Picks and Pans Review: In the Company of Men
updated 08/11/1997 AT 01:00 AM EDT
•originally published 08/11/1997 AT 01:00 AM EDT
Heading through an airport on their way to a six-week work assignment, two junior executives in an unspecified business discover that they have both been dumped by their girlfriends. After commiserating about the heartlessness of women, the studlier of the pair (Eckhart) suggests, "Let's hurt somebody." His proposal: While in the unnamed town, where they're headed for business, they find some vulnerable young woman and both begin to court her. They will sweep her off her feet and then, just before leaving town, each will dump her. "It'll be a little payback on all this messy relationship stuff we're dealing with," Eckhart explains. His colleague (Malloy), though a step above Eckhart on the corporate ladder and therefore supposedly wiser, readily agrees to this sordid scenario. Their plan becomes even more repugnant when they zero in on a potential target: a lovely deaf secretary (Edwards).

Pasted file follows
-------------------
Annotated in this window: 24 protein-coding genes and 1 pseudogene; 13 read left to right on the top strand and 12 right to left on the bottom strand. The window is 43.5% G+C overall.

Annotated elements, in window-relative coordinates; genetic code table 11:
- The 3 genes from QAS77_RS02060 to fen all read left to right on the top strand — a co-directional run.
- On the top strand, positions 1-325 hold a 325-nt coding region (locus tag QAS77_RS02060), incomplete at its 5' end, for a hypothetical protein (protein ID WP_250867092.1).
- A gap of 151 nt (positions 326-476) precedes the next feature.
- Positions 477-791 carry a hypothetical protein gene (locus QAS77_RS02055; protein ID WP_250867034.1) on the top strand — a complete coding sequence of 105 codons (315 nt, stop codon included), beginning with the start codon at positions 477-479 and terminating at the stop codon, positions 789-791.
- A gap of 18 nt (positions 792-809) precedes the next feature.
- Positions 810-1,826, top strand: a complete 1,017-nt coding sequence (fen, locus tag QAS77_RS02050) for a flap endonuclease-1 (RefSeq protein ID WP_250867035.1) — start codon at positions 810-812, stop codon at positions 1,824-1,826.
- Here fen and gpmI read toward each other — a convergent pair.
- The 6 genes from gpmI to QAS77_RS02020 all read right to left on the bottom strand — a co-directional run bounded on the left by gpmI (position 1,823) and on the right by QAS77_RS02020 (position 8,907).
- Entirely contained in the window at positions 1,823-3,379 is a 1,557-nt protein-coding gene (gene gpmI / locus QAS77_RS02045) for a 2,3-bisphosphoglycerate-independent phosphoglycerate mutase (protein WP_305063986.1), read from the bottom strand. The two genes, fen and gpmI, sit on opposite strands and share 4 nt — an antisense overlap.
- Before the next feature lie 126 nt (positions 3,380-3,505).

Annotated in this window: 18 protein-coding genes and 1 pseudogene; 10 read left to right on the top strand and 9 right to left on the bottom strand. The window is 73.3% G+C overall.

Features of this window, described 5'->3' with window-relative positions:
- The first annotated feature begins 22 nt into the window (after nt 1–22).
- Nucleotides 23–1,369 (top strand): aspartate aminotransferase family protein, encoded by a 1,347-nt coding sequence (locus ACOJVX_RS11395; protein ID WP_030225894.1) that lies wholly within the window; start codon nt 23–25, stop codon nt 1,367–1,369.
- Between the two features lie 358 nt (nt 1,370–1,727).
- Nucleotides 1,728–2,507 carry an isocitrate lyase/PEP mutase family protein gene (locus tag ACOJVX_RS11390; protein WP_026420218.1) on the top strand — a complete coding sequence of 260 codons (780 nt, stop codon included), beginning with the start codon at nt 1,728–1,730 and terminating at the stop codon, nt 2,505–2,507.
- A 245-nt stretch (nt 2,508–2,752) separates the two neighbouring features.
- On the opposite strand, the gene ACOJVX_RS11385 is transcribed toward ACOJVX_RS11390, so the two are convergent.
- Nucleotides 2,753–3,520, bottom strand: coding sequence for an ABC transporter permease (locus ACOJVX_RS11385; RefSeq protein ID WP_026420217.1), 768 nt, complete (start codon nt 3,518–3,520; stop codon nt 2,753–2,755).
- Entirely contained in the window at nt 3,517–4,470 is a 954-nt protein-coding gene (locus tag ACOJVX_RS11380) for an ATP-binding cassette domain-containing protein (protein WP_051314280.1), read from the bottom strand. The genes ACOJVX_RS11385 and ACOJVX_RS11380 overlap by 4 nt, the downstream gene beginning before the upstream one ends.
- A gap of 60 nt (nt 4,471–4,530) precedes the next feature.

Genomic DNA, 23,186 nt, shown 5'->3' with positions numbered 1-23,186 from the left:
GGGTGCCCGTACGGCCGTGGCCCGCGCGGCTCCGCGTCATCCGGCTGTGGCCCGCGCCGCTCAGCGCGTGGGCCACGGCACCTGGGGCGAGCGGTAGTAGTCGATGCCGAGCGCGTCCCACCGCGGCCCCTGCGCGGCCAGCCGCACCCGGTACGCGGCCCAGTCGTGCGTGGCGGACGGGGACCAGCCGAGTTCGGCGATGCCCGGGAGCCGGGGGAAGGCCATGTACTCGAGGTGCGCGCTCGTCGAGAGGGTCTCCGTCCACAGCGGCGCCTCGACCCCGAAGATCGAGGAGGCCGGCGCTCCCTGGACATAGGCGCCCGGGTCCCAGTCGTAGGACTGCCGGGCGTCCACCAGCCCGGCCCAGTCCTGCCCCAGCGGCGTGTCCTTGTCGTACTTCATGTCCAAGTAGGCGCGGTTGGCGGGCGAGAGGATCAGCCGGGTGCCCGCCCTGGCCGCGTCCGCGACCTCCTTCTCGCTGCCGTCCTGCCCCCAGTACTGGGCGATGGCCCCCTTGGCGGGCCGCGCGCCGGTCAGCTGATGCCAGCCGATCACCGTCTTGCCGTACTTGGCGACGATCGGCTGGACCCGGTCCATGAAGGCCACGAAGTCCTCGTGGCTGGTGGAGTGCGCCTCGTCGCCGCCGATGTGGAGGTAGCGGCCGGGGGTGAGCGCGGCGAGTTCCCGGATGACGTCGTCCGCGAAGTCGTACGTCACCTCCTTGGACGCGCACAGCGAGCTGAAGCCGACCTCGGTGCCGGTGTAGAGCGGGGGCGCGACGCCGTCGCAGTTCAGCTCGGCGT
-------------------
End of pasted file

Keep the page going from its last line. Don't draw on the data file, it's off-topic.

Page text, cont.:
And so goes the singularly most chilling film so far this year. In the Company of Men, an impressive debut movie by writer-director Neil LaBute, is a provocative look at male gamesmanship that raises as many questions about its characters as it answers. After seeing Men (which deservedly was named best dramatic film by La Bute's fellow filmmakers at last winter's Sundance Film Festival), either you will stay up half the night discussing it, or you will find the story so profoundly disturbing that you will feel too wrung out to talk about it at all.
Men features strong performances by its trio of relative newcomers, particularly Eckhart, whose potent leading-man charm proves all the more disturbing when it becomes clear what a manipulatively malevolent knave he is and just who his real target is. And Edwards (TV's Santa Barbara), who is not deaf in real life, is both radiant and heartbreaking as a woman who blossoms under the sudden attention of two seemingly ardent swains. (R)